How It Was Done: Propel
Propel (http://www.joinpropel.com) is a fintech startup based out of New York behind FreshEBT (http://www.freshebt.com). FreshEBT allows food stamp recipients to check their balance and transaction history.

Propel worked with us to analyze a database of their users' spending patterns, and find ways to help their users make their food stamps last.
# Considerations:
After analyzing 20,000 users and over 260,000 transactions, as well as interviews with Propel employees, industry experts, and food stamp recipients, these were the key insights discovered:
  • Background Research
  • There are over 45.8 million people who benefit from food stamps.
  • The average monthly allowance per household is $250.
  • Because benefits are distributed on a monthly basis, it creates a "windfall" effect, which causes people to not think about future expenses.
  • Interview Insights
  • Small and frequent dollar purchases are the norm.
  • Food stamp benefits deplete quickly.
  • The average food stamp recipient spends 80% of their benefits in the first nine days. (By day 21, the average recipient has spent their entire food stamp balance.)
CURRENT CONSUMPTION RATE A graphical representation of our discovery data regarding consumption rates.
# Current Flow Analysis:
FreshEBT is a relatively spartan app, with little extra content visible from the dashboard. It primarily focuses on showing the current balance (the primary benefit of using the app), and a list of previous transactions.

DASHBOARD (LEFT) The original FreshEBT dashboard design.
SIDEBAR (RIGHT) FreshEBT has some other side features that are included in the app, such as nearby locations that accept food stamps, & recipes to encourage users to cook at home.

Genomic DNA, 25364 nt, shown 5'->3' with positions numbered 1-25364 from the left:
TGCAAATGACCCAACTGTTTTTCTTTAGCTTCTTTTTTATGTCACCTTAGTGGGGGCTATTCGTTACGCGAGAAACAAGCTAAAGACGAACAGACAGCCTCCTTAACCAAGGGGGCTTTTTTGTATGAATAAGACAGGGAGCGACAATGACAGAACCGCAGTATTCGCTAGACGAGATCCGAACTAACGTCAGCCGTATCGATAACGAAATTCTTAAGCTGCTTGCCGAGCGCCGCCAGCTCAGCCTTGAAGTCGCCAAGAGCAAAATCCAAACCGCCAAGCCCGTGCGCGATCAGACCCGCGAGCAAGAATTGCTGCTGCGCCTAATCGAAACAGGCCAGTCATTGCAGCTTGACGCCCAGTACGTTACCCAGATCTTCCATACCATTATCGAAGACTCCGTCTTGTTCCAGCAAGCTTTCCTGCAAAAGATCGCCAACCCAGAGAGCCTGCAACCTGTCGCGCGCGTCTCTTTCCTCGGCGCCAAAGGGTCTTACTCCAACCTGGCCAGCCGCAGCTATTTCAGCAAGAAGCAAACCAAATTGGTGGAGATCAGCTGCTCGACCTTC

# Design Process
One of the major considerations that became apparent while working with Propel was that they wanted to maintain the simple to use and understand interface.

The important thing to remember is that while the feature list of Propel might not be very extensive, it's main draw is that it removes the difficulty of having to figure out your food stamp balance before any purchase, and makes it as seamless as checking your bank account balance. This means that for a solution to be effective, it must be presented in a similar fashion- interpretable, understandable, & actionable.
TAKING IN CONSIDERATIONS Working through different ways to incorporate behavioral principles into the design.
EARLY ITERATIONS Using behavioral principles as a guide, I created several versions of the FreshEBT dashboard that could potentially influence the way users felt about their spending power.
USERTESTING One of several sessions of external validation run through UserTesting.com. Drawing on my experience running behavioral studies in school, I try to not only ask what someone thinks about a particular design, but why they may feel that way.
# Redesigned Product
After taking into account all of the considerations with this design, it was decided that the best counter-nudge for the windfall effect would be to show users a "recommended weekly budget" at the top of their dashboard.

One major factor was maintaining the "glance value" of the current design- that the first number a user's eyes should track to is the amount they have available. In doing so, we could avoid having to teach new visuals or ways to operate the app, and let people find their total balance in a relatively similar screen position.
REDESIGNED APP The newly redesigned FreshEBT app.
# Closing Thoughts:
I really enjoyed how much this project challenged my preconceptions that a redesign needs to radically change users' behavior (not only in-app, but in real world application as well).

How can I make this claim? Well, below I've included the results of tracking users' behavior three months after roll-out: (Analysis below)
AN EVENING OF SPACING Users in the experimental condition spent 80% of their food stamp balance in 11 days, as compared to 9 days in the control group.
An average extra of 2 days might not sound significant, but for a family that relies on food stamps, this would equate to an additional 6 meals. 6 meals, from a simple design solution.